Only now do we make our move, preserving at least the spirit of ‘playing’ all the moves without seeing them. A subtle nicety, but an important one.

Asking for help

This is not the only way to get a bit of assistance though. You may recall a nice feature in Easy Game mode, in which you can get a ‘hot or cold’ hint from Fritz 16 by simply clicking on a  piece and waiting a couple of seconds. Squares will light up with Green meaning that is a good choice, and red meaning a bad move. This feature works in blindfold mode as well, even with the pieces still invisible.

By default this Assisted Analysis is off, and if it is, just turn it on by activating it. Now, with the board still blank, I could ‘grab’ my bishop on f1 and hold it for Fritz 16’s opinion. If it shows all red squares or no green ones, I know that the bishop is probably not my best piece choice here. As it is, Bc4 is a good move, possibly the best.

Remember that this is not the engine running on all cores, full strength. These tips are a crutch, but nothing more. If you want full analysis by the engine there are better ways to go about it.

How to maximize training

The secret is to set clear goals and parameters. You want to training, and you want that training to be productive. Let’s suppose you don’t want to work with more than five moves without  refresh of what the board looks like.

You would therefore reveal the board on moves 5, 10, 15, etc. If this seems too easy, remember that there is more going on here than just following five moves without seeing: you also need to do your own calculations on the moves before to be sure you are not dropping a piece.

You might also establish you will allow yourself only one Assisted Analysis per block of five moves. You could say all moves are game, or not. If not, then be sure to turn Assisted Analysis on when you want to use it, and off when you are done.

If this limit of X moves becomes easy, by all means increase the number of moves played unseen. Again, the goal here is controlled increase of the difficulty to help you improve, and if you use this tool intelligently, using the method above, or another of your devising, you can be sure your standard of play will improve.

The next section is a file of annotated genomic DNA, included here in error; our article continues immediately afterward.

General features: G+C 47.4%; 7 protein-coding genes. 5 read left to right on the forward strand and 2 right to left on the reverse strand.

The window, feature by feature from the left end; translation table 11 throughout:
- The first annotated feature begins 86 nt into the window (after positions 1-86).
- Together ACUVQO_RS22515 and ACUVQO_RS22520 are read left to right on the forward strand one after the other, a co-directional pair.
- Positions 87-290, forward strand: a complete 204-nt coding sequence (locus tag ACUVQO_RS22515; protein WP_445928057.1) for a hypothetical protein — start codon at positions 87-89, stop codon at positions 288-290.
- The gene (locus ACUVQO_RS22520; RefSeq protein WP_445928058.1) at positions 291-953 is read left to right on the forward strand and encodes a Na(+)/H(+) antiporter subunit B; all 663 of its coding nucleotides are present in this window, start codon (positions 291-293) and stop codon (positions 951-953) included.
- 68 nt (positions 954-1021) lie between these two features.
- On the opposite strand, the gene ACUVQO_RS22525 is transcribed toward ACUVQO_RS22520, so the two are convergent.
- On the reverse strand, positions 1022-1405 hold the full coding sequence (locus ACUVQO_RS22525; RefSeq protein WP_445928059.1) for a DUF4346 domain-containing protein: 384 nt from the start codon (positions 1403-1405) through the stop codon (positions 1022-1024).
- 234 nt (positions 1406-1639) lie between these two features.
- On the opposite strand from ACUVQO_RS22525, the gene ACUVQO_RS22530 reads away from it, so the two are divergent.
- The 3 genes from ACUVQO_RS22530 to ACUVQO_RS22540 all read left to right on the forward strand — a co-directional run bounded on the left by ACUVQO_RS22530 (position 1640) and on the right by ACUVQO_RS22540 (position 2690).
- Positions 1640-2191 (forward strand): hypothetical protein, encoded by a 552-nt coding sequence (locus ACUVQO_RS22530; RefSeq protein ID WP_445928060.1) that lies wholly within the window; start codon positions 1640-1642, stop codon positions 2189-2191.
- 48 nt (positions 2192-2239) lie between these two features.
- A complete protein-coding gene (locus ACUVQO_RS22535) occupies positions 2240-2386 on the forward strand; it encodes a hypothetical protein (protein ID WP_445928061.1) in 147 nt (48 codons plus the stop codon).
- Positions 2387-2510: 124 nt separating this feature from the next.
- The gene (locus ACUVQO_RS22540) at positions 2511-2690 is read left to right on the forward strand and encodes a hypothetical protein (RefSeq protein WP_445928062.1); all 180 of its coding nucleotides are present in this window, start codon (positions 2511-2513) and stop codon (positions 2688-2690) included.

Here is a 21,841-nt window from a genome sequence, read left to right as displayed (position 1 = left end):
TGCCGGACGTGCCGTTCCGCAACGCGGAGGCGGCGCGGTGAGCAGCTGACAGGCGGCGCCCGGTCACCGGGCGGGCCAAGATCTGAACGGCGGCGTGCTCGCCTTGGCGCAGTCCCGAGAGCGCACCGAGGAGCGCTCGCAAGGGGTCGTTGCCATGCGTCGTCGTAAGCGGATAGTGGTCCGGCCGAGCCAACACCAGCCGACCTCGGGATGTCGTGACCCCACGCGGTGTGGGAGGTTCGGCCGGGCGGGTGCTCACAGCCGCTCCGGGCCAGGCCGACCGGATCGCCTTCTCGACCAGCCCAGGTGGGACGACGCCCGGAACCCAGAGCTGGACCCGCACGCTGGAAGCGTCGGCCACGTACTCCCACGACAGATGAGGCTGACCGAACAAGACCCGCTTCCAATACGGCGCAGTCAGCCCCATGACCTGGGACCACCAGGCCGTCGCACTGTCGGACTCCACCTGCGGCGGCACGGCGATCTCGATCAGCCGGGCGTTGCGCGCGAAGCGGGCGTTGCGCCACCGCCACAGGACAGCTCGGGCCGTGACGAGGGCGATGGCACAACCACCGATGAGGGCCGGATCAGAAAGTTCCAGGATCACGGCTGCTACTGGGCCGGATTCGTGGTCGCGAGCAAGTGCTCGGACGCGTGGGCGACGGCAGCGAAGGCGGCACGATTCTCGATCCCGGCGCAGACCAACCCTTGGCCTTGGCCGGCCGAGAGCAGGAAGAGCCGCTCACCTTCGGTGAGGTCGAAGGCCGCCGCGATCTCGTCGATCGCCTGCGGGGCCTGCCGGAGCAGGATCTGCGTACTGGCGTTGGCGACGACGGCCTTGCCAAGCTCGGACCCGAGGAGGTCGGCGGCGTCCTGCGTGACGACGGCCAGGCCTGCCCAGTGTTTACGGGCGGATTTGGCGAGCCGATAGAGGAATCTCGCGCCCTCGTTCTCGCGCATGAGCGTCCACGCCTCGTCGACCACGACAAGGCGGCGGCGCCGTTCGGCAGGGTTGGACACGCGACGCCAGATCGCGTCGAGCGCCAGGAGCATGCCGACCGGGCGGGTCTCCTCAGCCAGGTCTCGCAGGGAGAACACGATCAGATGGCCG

Fritz 16 - He just wants to play!

Fritz 16 is looking forward to playing with you, and you're certain to have a great deal of fun with him too. Tense games and even well-fought victories await you with "Easy play" and "Assisted analysis" modes.

More...


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Born in the US, he grew up in Paris, France, where he completed his Baccalaureat, and after college moved to Rio de Janeiro, Brazil. He had a peak rating of 2240 FIDE, and was a key designer of Chess Assistant 6. In 2010 he joined the ChessBase family as an editor and writer at ChessBase News. He is also a passionate photographer with work appearing in numerous publications.
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Setne007 Setne007 1/21/2018 12:51
I am glad that the "smoking coach" is gone :-)
celeje celeje 1/20/2018 10:48
Is this feature available in older versions of Fritz? If so, when was it first introduced?
Bertman Bertman 1/20/2018 04:09
@genem - That is exclusively for the Easy Play mode. All the normal playing modes still exist.
genem genem 1/20/2018 10:26
The picture of the expanded 'Levels' menu gives the impression that the new Fritz_16 can no longer be set to any particular 'Fixed Depth' (meaning ply depth), such as 4 or 6 or 11 etc). If Fritz_16 has lost its Fixed Depth feature, I don't want to upgrade to _16.
NONGSHA NONGSHA 1/20/2018 07:44
awesome, could you please share how to get maximum benefits from fritz 16, i have no idea as how to use nicely :(
susiep susiep 1/20/2018 07:34
Does Fritz offer "board-free" blindfold using voice commands?